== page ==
Mondays are productivity days at SimpleProductivity blog.
The longer I investigate personal productivity, the more I am convinced that it’s not just about an overarching system, but rather about a whole toolbox of methods that we need to understand so we can take advantage of them.
I have reached this conclusion because I notice that under differing circumstances, different techniques help me make the most progress and stay on track.
I stumbled across another tool for the toolbox recently, and I wanted to share it.
This whole thing came about as I was listening to the Get It Done Guy’s podcast on the way to work. I started paying close attention to From Schedule Overload to Clarity because Stever started talking about minions.
I am sure that he doesn’t mean the adorable yellow minions from Despicable Me. But that is what caught my ear.
I have a confession to make: I really, really, really want a minion. Not a stuffed one, but one that is able to do my bidding.
Why? Because most of the time I am overwhelmed.
The Irony of Overwhelm
And here’s the thing…when I look at my task lists, there isn’t much on there. My Finish It Week blasted through most of the stuff. I have less than 6 major projects on my plate, and the task list, even with repeating maintenance tasks, is relatively small, usually 6 or less items per day.
And yet I look at it and think, “I can’t do this! It’s too much!”
Hence the desire for the minion.
The New Tool
So Stever really caught my attention with the talk of minions. But then he went on to share a technique that he learned from Jack Canfield, who learned it somewhere else. So I learned it from Stever, and I’m passing it on.
The trick is to classify your tasks into one of three areas: Admin, Focus and Spirit.
Admin tasks are those things, that as Stever so eloquently says, “are activities that really don’t move things forward, but you need to do them to keep things running smoothly.” Things like laundry, and dishes, and brushing your teeth and cleaning the cat box. Things that need to be done, but yet don’t move anything forward.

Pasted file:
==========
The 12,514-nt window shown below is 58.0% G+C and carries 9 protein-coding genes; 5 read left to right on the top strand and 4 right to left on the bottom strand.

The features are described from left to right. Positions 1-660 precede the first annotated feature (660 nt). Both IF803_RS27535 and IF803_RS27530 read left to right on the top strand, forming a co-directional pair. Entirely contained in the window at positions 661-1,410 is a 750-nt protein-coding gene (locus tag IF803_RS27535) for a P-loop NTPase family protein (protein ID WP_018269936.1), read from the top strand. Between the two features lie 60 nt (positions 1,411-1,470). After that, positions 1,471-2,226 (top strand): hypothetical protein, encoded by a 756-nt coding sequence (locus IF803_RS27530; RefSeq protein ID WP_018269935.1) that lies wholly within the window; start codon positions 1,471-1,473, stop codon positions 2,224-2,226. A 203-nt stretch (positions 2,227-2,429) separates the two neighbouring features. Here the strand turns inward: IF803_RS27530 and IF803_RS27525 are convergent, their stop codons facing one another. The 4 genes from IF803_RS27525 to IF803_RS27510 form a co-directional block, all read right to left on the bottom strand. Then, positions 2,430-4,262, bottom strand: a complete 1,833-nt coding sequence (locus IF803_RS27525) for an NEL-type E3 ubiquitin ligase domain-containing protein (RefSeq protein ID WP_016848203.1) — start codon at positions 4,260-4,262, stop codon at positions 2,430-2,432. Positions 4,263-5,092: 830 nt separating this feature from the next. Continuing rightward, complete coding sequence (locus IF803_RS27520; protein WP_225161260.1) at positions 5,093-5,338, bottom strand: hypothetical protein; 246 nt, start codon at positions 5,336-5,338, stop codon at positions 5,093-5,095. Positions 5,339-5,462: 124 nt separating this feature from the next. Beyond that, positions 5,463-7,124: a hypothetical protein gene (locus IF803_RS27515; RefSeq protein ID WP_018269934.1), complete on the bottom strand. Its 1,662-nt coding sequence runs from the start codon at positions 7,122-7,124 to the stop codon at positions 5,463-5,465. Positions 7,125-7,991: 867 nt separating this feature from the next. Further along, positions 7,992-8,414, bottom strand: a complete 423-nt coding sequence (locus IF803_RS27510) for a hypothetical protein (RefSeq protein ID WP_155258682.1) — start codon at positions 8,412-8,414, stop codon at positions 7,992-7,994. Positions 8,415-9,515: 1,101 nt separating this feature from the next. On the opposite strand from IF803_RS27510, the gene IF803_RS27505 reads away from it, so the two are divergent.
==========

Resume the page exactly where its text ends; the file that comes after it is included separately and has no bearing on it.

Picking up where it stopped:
Focus tasks are the things that support your goals and projects to move them forward. These are the things like writing the words for the great American novel you have been working on; reading books for work projects; doing activities that support your business or volunteer commitments.
Spirit tasks are the thing we call “living.” As Stever says, “When you’re doing spirit activities, they’re things you enjoy for the sheer love of it! You aren’t being productive; you aren’t being efficient. You’re living! Spirit activities are the whole point of all the rest.”
So when you group the tasks together in these three categories, your lists become all like-minded tasks, and you can power through them.
Scheduling the Days
Stever recommends then scheduling days when you deal with the specific type of tasks. On admin days, deal with admin tasks. On focus days, focus on your projects. On spirit days, leave the other two behind.
Desperation Leads To Growth
I was so tired of procrastinating, and desperate to knock through the tasks. So yesterday I split my extraordinarily long list into the three types. Surprisingly, there were only two tasks on the spirit list…but that makes sense to me, as these are things that don’t have to be done, and rarely sit on my lists, nagging at me. (and of course, then never get done)
Then I set an hour for the admin tasks. I powered through the 13 tasks on the list in 23 minutes.
Next I set the timer for an hour on the project tasks (which included a backlog of blogging). I got through 8 tasks in 45 minutes.
I had time to sit down and work on some ongoing projects: transferring bookmarks from Pinboard into Evernote, and sorting through my ebooks so I can start reading them.
I have never, ever, had such success on a Sunday night, which is when most of my weekly tasks hit.
I am still in shock about how well this technique busted through my procrastination.
Of course, I have to make this my own. 🙂
I first changed the terms of the grouping: admin I kept. But I changed “focus” to “project” because that is how I see my work. And I changed “spirit” to “living” because it seemed more descriptive.
The other thing I decided is that I wouldn’t do a whole day of a specific type. My life doesn’t lend itself to that. Even on days when I am not working on projects, I still have to do things like water the garden, weed and put out the trash for pickup. I have found it works really well to decide how long I will work, then set a timer and work on the specific area.
So there’s the latest tool in the toolbox. Do you think it would work for you? What’s your favorite productivity tool? Leave a comment below.
Photo by foilman. Licensed under Creative Commons.